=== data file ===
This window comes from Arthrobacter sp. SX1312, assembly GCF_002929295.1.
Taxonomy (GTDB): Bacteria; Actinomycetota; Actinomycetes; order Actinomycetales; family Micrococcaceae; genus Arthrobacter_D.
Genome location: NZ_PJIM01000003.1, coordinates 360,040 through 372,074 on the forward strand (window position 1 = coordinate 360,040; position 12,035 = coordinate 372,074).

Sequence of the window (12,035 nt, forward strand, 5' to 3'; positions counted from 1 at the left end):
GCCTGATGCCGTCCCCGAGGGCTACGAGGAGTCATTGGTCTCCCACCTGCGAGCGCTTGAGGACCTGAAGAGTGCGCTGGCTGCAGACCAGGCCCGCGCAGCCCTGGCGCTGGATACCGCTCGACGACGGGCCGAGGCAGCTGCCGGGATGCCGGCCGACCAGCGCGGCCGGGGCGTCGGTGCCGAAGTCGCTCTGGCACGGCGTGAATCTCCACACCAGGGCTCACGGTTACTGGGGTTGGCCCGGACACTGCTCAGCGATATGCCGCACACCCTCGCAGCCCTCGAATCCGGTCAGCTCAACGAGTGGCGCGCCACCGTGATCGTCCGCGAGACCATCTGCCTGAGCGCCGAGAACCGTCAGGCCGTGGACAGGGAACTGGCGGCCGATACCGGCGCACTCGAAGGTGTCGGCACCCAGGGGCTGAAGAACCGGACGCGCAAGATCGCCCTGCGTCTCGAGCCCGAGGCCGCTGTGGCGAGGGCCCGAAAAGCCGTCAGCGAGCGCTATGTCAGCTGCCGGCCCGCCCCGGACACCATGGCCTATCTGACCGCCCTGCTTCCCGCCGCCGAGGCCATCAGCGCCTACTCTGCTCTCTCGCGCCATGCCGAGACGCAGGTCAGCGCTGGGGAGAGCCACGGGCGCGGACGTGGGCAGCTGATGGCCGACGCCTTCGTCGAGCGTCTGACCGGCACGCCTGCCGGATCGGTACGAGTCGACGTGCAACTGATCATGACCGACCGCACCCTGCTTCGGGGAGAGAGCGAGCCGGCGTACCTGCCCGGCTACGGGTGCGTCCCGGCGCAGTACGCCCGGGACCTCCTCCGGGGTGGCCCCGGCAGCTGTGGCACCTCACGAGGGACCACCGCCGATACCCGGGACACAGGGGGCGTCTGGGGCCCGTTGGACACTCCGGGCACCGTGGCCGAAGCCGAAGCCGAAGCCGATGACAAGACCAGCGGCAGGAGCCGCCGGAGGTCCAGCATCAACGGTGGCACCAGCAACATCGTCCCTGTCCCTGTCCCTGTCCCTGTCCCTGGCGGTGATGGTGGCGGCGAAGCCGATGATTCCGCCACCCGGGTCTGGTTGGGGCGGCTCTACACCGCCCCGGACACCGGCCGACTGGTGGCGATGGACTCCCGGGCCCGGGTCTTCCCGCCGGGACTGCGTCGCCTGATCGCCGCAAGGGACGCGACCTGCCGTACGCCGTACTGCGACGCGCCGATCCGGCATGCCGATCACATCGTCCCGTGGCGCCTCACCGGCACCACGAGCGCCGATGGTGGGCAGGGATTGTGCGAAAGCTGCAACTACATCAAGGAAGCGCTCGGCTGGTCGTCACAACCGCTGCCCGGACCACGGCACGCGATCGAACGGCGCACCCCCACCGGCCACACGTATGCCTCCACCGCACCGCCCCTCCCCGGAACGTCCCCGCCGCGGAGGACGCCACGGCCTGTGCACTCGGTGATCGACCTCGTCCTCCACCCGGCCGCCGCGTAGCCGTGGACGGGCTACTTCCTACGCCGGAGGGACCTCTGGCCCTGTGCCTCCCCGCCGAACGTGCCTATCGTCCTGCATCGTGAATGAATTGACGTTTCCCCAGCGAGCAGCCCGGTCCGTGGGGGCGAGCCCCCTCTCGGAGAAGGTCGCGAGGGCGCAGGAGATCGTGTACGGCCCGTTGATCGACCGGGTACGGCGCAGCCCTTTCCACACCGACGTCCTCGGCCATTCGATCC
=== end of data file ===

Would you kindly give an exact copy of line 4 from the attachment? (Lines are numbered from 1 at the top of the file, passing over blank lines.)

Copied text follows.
Sequence of the window (12,035 nt, forward strand, 5' to 3'; positions counted from 1 at the left end):